Better tools make better schools. Better schools make better tools for your future.

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The Ideal Teacher and the Real Manufacturing Opportunities

Posted by Bert Maes on February 4, 2011

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Just yesterday I have been in France at what is called the WorldSkills France competition finals (Olympiades des Métiers), a big feast honoring young skilled craftsmen in industrial trades, including the trade of advanced manufacturing machining.

The hundreds of young students I have seen competing there were working so hard, so motivated, so energized and they were so proud of what they were creating. We actually made a video on the event that I will post later on when editing is done.

I was especially honored to also meet a machining teacher with 20 years of turning and milling practice and 24 years of teaching experience. For me he seems to be the ideal CNC teacher:

  • He doesn’t have a binder under his arm: he detests the teachers that focus all resources into book theory and do not offer a real hands-on degree.
  • He takes the time and has the kindness and patience to teach the practical basics in blueprint reading, engineering, design, metallurgy, materials, speeds and feeds, cutting tools, programming, math, safety, and communication. His students receive the breadth training that is required to sculpt a well-rounded, versatile machining specialist… far more than a button pusher, parts changer or a trained monkey at a CNC machine.
  • He battles constantly to always have access to the latest machining equipment. The world is changing at a dramatic pace and today’s young people are used to constant change and challenges. In order to attract them, the machining school department must continually develop to offer the tools and practices that show a future.
  • He lets students develop their own metal artwork for their final exams. He requires his students to be creative and to make anything they want to. Together they develop great projects. They never experience boredom.
  • He takes them outside the school to see metal pieces perform in the real world: planes, cars, medical devices, musical instruments, jewelery, all kinds of sports, and so on. That builds self-confidence and passion.

This guy makes schooling and the trade very interesting. Then, there is no end to the students’ engagement. He plants seeds for cultivating those young people to advance in the machining trade. His students even cried when he announced to leave his previous school. This teacher makes advanced machining manufacturing a fascinating career choice. All of his students were hired quickly.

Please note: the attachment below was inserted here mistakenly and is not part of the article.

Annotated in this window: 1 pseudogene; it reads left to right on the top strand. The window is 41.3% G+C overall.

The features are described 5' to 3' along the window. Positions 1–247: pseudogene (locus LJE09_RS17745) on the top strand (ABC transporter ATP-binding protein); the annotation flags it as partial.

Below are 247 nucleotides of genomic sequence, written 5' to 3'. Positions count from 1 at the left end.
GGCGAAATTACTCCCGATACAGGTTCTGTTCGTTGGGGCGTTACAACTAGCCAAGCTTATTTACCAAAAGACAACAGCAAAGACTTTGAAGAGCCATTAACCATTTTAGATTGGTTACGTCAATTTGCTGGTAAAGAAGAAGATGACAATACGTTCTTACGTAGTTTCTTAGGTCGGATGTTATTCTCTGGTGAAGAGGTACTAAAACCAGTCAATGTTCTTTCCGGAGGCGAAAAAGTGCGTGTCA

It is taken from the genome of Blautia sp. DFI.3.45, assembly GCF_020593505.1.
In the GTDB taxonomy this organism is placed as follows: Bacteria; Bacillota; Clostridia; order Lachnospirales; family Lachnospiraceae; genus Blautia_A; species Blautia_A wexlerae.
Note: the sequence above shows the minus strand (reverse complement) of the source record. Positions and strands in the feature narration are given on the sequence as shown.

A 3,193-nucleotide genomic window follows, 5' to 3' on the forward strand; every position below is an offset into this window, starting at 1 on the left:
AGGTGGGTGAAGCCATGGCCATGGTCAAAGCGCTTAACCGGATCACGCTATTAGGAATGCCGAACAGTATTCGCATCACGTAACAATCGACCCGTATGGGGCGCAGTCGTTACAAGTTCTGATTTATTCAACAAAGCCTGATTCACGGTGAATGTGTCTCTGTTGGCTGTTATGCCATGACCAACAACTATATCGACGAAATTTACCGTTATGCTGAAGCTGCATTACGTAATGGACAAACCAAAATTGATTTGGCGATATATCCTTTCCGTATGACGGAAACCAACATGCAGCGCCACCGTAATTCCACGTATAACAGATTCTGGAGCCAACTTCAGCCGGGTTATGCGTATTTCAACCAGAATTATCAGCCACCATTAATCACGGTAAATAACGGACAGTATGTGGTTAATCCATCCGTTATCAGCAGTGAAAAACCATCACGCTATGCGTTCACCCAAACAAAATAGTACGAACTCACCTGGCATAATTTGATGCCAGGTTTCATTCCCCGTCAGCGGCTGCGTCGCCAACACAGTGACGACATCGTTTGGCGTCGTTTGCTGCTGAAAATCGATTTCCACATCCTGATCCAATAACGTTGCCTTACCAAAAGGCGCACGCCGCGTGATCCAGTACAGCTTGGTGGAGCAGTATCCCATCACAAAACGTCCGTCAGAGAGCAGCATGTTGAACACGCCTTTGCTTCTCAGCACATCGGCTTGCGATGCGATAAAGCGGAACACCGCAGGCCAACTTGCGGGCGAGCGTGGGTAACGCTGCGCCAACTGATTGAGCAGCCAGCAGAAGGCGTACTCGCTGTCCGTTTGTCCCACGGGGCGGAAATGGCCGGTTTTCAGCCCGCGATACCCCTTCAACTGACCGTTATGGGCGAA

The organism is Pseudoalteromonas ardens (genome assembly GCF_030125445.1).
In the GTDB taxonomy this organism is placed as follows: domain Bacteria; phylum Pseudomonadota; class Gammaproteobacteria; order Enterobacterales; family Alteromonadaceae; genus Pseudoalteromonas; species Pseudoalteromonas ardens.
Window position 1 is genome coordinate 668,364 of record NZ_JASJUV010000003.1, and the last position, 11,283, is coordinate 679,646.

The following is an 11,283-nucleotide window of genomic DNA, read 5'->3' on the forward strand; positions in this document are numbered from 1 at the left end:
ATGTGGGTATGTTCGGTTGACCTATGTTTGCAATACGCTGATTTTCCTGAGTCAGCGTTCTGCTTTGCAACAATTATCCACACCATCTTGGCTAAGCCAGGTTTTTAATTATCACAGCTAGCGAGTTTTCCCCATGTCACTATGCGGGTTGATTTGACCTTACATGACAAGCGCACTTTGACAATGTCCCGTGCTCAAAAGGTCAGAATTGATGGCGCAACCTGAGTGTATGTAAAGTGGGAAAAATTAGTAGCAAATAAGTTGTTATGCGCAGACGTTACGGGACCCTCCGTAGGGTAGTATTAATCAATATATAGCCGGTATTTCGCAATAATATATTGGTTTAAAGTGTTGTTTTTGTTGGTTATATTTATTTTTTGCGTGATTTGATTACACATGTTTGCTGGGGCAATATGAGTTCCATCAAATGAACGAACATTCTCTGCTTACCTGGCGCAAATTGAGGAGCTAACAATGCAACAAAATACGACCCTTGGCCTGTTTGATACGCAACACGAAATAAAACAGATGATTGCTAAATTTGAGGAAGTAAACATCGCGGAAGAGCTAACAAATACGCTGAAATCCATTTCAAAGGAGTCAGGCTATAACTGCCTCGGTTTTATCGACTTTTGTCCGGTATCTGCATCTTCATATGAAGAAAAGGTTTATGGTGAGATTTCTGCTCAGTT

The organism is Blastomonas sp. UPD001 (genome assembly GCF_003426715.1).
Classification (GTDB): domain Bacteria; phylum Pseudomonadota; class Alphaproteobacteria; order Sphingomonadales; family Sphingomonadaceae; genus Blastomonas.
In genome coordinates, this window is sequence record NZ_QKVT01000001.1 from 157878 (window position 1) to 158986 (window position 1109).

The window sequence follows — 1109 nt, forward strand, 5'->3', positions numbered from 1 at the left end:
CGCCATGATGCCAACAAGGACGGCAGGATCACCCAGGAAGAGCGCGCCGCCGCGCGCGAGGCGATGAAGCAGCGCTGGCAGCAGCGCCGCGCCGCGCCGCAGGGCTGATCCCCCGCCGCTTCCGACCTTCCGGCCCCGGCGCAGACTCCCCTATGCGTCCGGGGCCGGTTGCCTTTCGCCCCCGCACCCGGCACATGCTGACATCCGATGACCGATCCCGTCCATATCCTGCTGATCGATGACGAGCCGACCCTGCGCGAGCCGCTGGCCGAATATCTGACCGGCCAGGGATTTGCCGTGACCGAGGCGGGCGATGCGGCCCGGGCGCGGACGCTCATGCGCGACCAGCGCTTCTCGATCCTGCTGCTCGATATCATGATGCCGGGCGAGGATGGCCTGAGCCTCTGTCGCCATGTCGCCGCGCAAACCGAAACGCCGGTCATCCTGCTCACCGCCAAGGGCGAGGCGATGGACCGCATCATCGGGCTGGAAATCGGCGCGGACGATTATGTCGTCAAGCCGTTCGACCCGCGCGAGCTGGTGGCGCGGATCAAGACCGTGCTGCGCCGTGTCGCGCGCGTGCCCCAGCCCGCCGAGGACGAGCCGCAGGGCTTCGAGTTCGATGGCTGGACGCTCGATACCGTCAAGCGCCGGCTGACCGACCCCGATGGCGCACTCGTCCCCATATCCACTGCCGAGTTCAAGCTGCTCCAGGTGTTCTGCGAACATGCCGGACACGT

This story is only successful because of the hard work of this teacher, school management, parents, and students. I hear many people say that young people do not want to work hard in school anymore: they take the route of least resistance; they want to make money with limited effort in no time. In this age obtaining information, communication, merchandise, food and practically anything is effortless at the touch of a button. So it should be the same for money, they think.

True, probably money can be made much faster by not pursuing a manufacturing career. But… who are the heroes of our economy? The talented, rough and intelligent individuals that start a manufacturing business in their garage and turn out amazing products. Computerized equipment, CNC machines, CAD/CAM, lean processes and the internet have greatly enhanced manufacturing job satisfaction, while reaching an audience they never could have 10 or 15 years ago.

An inspiring example is the story of Mike who started his own manufacturing company at the age of 15.

The opportunities to work, make money and grow in the metal manufacturing field are real.

  • Metals were one of the few durable goods where manufacturing increased in 2010. Employment in fabricated metal products manufacturing increased by 4.6%.

But those manufacturing companies have difficulties in recruiting the talented young machining experts having the right skills for their high-level job openings. All over France, school machining departments are being closed as they don’t get sufficient enrollment.